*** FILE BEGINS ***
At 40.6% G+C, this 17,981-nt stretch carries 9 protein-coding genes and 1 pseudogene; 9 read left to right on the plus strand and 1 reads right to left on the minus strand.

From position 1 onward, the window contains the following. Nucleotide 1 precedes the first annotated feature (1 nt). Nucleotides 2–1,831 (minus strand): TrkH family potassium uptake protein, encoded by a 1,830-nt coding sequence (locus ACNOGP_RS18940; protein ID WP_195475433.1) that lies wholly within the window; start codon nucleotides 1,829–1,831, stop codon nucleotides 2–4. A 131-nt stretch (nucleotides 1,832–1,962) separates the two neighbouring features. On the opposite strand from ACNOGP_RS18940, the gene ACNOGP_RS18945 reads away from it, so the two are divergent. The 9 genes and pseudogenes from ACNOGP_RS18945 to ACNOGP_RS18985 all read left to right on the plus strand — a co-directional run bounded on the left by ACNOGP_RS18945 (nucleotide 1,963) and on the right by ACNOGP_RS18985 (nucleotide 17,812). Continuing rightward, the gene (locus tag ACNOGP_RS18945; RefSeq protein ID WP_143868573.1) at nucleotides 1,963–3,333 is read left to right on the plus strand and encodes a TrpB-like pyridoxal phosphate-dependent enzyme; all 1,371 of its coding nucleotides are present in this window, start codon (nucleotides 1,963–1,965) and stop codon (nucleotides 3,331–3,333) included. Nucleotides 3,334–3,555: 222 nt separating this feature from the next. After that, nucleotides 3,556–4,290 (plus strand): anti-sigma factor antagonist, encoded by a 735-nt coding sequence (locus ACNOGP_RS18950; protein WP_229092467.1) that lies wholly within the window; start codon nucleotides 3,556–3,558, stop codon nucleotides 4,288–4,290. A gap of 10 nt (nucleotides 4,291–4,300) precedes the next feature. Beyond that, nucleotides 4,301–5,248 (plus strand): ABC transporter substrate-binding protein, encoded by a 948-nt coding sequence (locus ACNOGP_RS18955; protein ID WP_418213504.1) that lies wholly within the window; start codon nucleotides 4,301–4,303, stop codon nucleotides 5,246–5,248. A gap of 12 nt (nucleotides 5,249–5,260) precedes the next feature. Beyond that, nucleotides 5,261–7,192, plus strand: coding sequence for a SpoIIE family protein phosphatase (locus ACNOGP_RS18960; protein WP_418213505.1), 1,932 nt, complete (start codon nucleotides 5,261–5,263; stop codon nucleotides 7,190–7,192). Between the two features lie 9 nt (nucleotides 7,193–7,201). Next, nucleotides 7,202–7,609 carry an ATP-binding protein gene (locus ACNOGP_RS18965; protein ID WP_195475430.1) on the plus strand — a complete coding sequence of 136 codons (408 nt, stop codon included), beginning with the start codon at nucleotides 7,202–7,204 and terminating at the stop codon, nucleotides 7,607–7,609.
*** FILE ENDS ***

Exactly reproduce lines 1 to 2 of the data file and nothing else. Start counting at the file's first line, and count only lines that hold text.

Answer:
At 40.6% G+C, this 17,981-nt stretch carries 9 protein-coding genes and 1 pseudogene; 9 read left to right on the plus strand and 1 reads right to left on the minus strand.

From position 1 onward, the window contains the following. Nucleotide 1 precedes the first annotated feature (1 nt). Nucleotides 2–1,831 (minus strand): TrkH family potassium uptake protein, encoded by a 1,830-nt coding sequence (locus ACNOGP_RS18940; protein ID WP_195475433.1) that lies wholly within the window; start codon nucleotides 1,829–1,831, stop codon nucleotides 2–4. A 131-nt stretch (nucleotides 1,832–1,962) separates the two neighbouring features. On the opposite strand from ACNOGP_RS18940, the gene ACNOGP_RS18945 reads away from it, so the two are divergent. The 9 genes and pseudogenes from ACNOGP_RS18945 to ACNOGP_RS18985 all read left to right on the plus strand — a co-directional run bounded on the left by ACNOGP_RS18945 (nucleotide 1,963) and on the right by ACNOGP_RS18985 (nucleotide 17,812). Continuing rightward, the gene (locus tag ACNOGP_RS18945; RefSeq protein ID WP_143868573.1) at nucleotides 1,963–3,333 is read left to right on the plus strand and encodes a TrpB-like pyridoxal phosphate-dependent enzyme; all 1,371 of its coding nucleotides are present in this window, start codon (nucleotides 1,963–1,965) and stop codon (nucleotides 3,331–3,333) included. Nucleotides 3,334–3,555: 222 nt separating this feature from the next. After that, nucleotides 3,556–4,290 (plus strand): anti-sigma factor antagonist, encoded by a 735-nt coding sequence (locus ACNOGP_RS18950; protein WP_229092467.1) that lies wholly within the window; start codon nucleotides 3,556–3,558, stop codon nucleotides 4,288–4,290. A gap of 10 nt (nucleotides 4,291–4,300) precedes the next feature. Beyond that, nucleotides 4,301–5,248 (plus strand): ABC transporter substrate-binding protein, encoded by a 948-nt coding sequence (locus ACNOGP_RS18955; protein ID WP_418213504.1) that lies wholly within the window; start codon nucleotides 4,301–4,303, stop codon nucleotides 5,246–5,248. A gap of 12 nt (nucleotides 5,249–5,260) precedes the next feature. Beyond that, nucleotides 5,261–7,192, plus strand: coding sequence for a SpoIIE family protein phosphatase (locus ACNOGP_RS18960; protein WP_418213505.1), 1,932 nt, complete (start codon nucleotides 5,261–5,263; stop codon nucleotides 7,190–7,192). Between the two features lie 9 nt (nucleotides 7,193–7,201). Next, nucleotides 7,202–7,609 carry an ATP-binding protein gene (locus ACNOGP_RS18965; protein ID WP_195475430.1) on the plus strand — a complete coding sequence of 136 codons (408 nt, stop codon included), beginning with the start codon at nucleotides 7,202–7,204 and terminating at the stop codon, nucleotides 7,607–7,609.